Security and authentication on the telephone
May 10, 2010 1:30 PM   Subscribe

Two prominent, famous or 'important' people talk on the telephone. How does either the caller or recipient know they're actually speaking to the real person ?

For instance: Suppose the Prime Minister of Greece needs to speak to the Chancellor of Germany urgently. How would it be ensured that the person finally picking up the phone was really the Chancellor ? How could the Chancellor know it's really the Prime Minister on the other end ?

Would there be code words used between their personal assistants when the call is placed and received ? How would the authentication be done ?

Substitute those two with different people who may have had even less of a connection previously: maybe the CEO of BP taking a call from the Governor of one of the areas threatened by the recent oil spill ? Or Warren Buffett and the director of a company he's been rumoured to be considering buying a stake in ?

Impersonating someone's voice (especially someone in the public eye), rerouting landline phone numbers, stealing someone's mobile phone (or at least the sim) etc. don't seem insurmountable hurdles if someone was determined.

Obviously as a prank it might just be a waste of a few minutes, but in delicate discussions it could be much more than that.
posted by selton to Grab Bag (9 answers total) 6 users marked this as a favorite
I have worked in the past with people who worked for an A-list name. Basically, these people answered all of his calls and screened the calls for him.

When another A-lister wanted to get in touch with this A-lister, my understanding was that the second A-lister's personal assistant/secretary would contact the first A-lister's personal assistant/secretary and say, essentially, "A-lister #2 is on the line for A-lister #1."


This was in the business/political world. It may be different in the celebrity world.
posted by dfriedman at 1:35 PM on May 10, 2010

There have been a few cases where pranks have occurred. Sarah Palin took a prank call. I think George Bush was a victim once, too...?

In reality, calls like these are arranged by subordinates on both sides, who can authenticate by pre-arranged ID systems, like Caller ID on steroids. There could also be dedicated lines involved.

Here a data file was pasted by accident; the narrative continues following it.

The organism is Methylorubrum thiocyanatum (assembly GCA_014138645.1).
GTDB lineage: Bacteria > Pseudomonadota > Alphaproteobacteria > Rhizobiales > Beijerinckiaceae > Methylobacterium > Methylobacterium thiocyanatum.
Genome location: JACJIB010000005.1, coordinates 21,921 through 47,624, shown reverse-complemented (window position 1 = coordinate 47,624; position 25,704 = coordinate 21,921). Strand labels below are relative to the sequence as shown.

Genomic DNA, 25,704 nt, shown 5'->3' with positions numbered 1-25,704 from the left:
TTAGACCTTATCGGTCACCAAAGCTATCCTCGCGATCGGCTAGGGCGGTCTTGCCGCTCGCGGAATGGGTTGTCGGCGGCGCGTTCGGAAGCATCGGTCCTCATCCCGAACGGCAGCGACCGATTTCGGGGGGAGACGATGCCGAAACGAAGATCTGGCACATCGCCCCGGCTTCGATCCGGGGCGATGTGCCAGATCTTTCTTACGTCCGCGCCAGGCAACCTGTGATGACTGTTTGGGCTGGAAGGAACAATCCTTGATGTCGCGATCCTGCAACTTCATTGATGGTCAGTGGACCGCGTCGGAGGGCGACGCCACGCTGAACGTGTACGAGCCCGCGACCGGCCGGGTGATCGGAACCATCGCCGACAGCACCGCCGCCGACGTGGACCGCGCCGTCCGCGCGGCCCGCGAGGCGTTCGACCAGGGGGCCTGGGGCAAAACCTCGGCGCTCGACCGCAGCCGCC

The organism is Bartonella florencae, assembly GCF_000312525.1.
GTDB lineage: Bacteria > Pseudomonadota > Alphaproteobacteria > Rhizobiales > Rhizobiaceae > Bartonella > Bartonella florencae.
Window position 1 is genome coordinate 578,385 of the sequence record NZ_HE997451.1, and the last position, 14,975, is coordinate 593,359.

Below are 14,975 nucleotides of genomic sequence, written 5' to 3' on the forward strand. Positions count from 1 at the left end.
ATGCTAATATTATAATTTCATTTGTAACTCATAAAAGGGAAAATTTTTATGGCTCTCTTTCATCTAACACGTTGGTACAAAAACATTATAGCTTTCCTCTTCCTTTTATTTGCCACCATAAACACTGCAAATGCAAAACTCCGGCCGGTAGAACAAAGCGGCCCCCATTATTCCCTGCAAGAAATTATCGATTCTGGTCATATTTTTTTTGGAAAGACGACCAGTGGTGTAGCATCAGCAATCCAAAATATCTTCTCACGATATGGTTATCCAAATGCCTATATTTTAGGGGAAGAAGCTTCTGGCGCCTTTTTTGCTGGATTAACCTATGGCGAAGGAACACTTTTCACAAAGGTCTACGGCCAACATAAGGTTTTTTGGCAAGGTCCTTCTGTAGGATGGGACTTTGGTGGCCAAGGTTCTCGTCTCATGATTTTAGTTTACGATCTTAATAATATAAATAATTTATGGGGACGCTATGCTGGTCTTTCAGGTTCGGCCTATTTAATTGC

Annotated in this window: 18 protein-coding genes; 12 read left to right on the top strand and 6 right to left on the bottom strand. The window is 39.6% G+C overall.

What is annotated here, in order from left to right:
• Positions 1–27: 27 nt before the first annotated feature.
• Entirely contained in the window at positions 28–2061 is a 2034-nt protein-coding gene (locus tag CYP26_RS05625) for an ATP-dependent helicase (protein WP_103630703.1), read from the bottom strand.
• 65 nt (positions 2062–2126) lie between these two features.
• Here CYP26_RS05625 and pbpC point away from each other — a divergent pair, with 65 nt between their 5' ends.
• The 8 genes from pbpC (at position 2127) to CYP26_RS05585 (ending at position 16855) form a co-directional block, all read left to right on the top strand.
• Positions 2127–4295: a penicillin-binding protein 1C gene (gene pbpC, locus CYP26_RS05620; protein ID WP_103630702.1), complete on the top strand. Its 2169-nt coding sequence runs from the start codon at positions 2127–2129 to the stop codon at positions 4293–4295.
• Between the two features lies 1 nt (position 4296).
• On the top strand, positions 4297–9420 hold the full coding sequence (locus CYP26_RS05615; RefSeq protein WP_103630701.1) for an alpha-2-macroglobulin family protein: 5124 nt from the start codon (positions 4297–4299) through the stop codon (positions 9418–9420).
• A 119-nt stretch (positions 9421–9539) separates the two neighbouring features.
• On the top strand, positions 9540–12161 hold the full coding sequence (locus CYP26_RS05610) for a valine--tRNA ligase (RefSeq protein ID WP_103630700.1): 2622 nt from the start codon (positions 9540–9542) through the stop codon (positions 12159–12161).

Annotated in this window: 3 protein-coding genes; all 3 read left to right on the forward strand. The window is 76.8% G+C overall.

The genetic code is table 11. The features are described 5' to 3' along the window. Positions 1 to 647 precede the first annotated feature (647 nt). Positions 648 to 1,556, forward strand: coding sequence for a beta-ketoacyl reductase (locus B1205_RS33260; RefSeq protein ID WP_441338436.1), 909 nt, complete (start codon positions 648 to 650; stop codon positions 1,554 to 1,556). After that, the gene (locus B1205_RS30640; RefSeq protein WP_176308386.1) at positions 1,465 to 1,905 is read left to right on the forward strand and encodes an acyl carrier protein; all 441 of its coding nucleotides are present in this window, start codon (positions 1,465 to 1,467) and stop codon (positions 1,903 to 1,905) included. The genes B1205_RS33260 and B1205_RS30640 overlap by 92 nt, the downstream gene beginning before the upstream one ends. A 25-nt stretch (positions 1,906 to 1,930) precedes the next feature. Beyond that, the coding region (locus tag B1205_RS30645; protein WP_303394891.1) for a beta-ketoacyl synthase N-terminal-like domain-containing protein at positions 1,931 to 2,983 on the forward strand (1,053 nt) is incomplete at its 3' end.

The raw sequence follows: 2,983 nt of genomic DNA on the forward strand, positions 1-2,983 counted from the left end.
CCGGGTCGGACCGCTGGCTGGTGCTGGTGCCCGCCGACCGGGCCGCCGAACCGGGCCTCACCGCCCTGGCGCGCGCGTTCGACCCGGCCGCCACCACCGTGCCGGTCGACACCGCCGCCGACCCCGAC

posted by Cool Papa Bell at 1:37 PM on May 10, 2010

who can authenticate by pre-arranged ID systems, like Caller ID on steroids.

This is what the OP is asking about, I think. Can you elaborate?
posted by phrontist at 3:24 PM on May 10, 2010

Best answer: At some point it will boil down to a public listing of some sort, like the toll-free telephone number to the corporate headquarters that's then transferred from secretaries up the chain of command.

Kind-of like, I call your public number and tell you my public number's CEO wants to talk to your public number's Governor. Would you please call me back at my publicly-listed number to confirm? It is an interesting question of distributed trust.
posted by Civil_Disobedient at 3:28 PM on May 10, 2010

Best answer: Slate's Explainer explains.
posted by Xalf at 3:31 PM on May 10, 2010 [2 favorites]

Best answer: It is an interesting question of distributed trust.

It's boggling how many large, reputable organizations don't have this basic security hole figured out. I have brushed off calls that, I suppose, might have been from my bank or credit card company because they phoned me and then asked me to verify my identity.

"Ma'am, you called me. I don't know who you are. I'm not giving you personal information."

As Civil says, public numbers are very useful in fixing this trust problem, and are certainly used as a single-party piece of the solution. The fact caller ID is so easily spoofed still makes this inadequate for both parties, though, which is why the call me back at this other public/verifiable number is the easiest route.

See also, seriously, Kevin Smith calls Prince.
posted by rokusan at 3:52 PM on May 10, 2010 [1 favorite]

Certain people are instantly recognizable on the phone. Once, Dan Rather called my direct line (trying to reach someone else; I don't know why he called me) and it was ABUNDANTLY CLEAR that it was actually Dan Rather. There was just no mistaking his voice, and an imitator couldn't have gotten that close. I think there are probably several public figures like that.
posted by ocherdraco at 5:19 PM on May 10, 2010 [2 favorites]

Best answer: This person got Chris Rock's old cell phone number. Spike Lee and Adam Sandler called her directly; Jerry Seinfeld and Jack Nicholson had assistants do the dialing.
posted by Oriole Adams at 8:07 PM on May 10, 2010 [1 favorite]

Best answer: Been there, done that. The subordinates (PAs, Principal Private Secretaries, etc.) of A-class people already know each other, at least by phone if not personally, and will chat briefly for a moment before passing the call "up" to the boss. If they're calling someone to whom they have no personal contact (say, a newly-elected prime minister), they'll first go to somebody they know personally, who will pass the call on with a confirmation that it's kosher.
posted by aqsakal at 1:14 AM on May 11, 2010 [1 favorite]

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